WHAT ARE CLASS IB ANTIDYSRHYTHMICS AND HOW DO THEY WORK?
Antidysrhythmics, also known as antiarrhythmics, are drugs used to prevent abnormal cardiac rhythms such as atrial fibrillation, atrial flutter, ventricular tachycardia, and ventricular fibrillation. These drugs work by blocking sodium, potassium, and calcium channels in the heart muscles. Some drugs show autonomic effects.
Antiarrhythmic drugs are grouped into four main classes:
- Class I, sodium-channel blockers;
- Class II, beta-blockers;
- Class III, potassium-channel blockers;
- Class IV, calcium-channel blockers; and
miscellaneous antiarrhythmics or unclassified antiarrhythmics.
Class I antidysrhythmics block sodium channels (bind more tightly to cardiac tissue that is depolarizing a lot) and limit the electrical conductance of sodium over the cell membrane and reduce the rate of phase 4 (resting phase) depolarization in automatic cells. They are divided into subclasses a, b, and c.
Class IB antidysrhythmics are anesthetic drugs that show cardiac activity. They block inactivated sodium channels more than that of the open state and do not delay channel recovery time. This causes slow conduction of electrical impulse through cardiac tissue. These drugs decrease the duration of action potential during phase 0 depolarization in the Purkinje fibers (conducting fibers in the heart) and ventricular muscles. These drugs do not affect or slightly increase the effective refractory period (resting state in a depolarized cell and sodium channels are inactive in this phase) in ventricular action potentials.Antidysrhythmic drugs do not improve the survival rate among patients with nonlife-threatening arrhythmias and may increase mortality in patients with structural heart diseaseNew Content Here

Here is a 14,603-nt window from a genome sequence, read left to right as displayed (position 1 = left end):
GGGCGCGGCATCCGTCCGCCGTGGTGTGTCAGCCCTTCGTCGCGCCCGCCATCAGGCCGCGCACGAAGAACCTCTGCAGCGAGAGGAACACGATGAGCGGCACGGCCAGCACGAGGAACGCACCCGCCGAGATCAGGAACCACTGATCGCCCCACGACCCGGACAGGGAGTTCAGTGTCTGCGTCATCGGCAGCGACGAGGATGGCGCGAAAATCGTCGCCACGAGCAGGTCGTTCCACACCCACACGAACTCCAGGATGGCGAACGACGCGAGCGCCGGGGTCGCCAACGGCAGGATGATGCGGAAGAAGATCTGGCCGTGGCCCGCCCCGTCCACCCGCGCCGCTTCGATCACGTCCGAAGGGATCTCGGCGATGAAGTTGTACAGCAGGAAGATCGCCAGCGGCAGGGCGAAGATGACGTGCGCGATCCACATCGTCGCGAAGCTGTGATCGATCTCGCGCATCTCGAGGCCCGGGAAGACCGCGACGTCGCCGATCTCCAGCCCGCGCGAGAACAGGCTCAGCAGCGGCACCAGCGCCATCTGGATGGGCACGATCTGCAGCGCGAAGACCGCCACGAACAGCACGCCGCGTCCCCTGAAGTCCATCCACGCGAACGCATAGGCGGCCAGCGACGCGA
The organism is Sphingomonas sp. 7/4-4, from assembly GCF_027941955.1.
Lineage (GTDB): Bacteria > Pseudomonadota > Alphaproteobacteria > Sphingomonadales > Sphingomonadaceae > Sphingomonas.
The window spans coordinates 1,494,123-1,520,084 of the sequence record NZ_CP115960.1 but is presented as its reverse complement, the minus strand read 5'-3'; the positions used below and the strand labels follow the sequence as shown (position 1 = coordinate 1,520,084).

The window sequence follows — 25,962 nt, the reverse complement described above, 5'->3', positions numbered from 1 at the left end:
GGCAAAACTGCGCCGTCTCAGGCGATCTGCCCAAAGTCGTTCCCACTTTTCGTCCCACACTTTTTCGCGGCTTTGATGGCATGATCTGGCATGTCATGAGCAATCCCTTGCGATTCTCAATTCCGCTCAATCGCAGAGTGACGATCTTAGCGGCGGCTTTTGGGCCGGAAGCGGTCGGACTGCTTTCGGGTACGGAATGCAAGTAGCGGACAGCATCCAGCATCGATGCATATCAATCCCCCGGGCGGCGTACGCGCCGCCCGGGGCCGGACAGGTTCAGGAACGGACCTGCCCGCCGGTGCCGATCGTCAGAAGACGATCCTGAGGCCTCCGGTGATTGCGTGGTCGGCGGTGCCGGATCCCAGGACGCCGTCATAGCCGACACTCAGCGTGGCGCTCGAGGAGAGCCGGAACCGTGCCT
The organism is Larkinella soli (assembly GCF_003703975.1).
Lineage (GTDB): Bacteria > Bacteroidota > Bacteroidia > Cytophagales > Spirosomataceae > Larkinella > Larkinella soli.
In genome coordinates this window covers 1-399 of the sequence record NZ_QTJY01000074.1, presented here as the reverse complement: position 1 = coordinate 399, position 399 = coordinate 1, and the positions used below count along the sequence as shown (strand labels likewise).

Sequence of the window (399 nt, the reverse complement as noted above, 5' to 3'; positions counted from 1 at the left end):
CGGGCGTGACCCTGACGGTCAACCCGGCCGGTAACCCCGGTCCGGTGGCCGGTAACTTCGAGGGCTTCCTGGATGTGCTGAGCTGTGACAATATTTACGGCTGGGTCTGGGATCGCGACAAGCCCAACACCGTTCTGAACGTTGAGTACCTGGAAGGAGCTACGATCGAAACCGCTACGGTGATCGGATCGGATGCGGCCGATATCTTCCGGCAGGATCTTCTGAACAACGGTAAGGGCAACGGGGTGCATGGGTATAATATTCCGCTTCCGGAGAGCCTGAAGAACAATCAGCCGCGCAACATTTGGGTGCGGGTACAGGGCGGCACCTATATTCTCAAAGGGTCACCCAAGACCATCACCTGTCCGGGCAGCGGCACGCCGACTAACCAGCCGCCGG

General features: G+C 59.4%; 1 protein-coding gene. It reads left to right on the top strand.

HOW ARE CLASS IB ANTIDYSRHYTHMICS USED?
Class IB antidysrhythmics are usually administered intravenously in a clinical setup to treat and prevent:
- Ventricular arrhythmias (abnormal heartbeats that originate in the lower heart chambers)
- Digitalis-induced cardiac arrhythmias
WHAT ARE SIDE EFFECTS OF CLASS IB ANTIDYSRHYTHMICS?
Serious side effects may include:
- Atrioventricular block (arrhythmia caused by delayed conduction between ventricles)
- Ventricular extrasystoles (premature contraction of heart ventricles)
- Neurotoxicity (parathesis)
Other common side effects include:
- Bradycardia (slower than normal heart rate)
- Hypotension (low blood pressure)
- Nausea and vomiting
- Blurred vision
The information contained herein is not intended to cover all possible side effects, precautions, warnings, drug interactions, allergic reactions, or adverse effects. Check with your doctor or pharmacist to make sure these drugs do not cause any harm when you take them along with other medicines. Never stop taking your medication and never change your dose or frequency without consulting your doctor.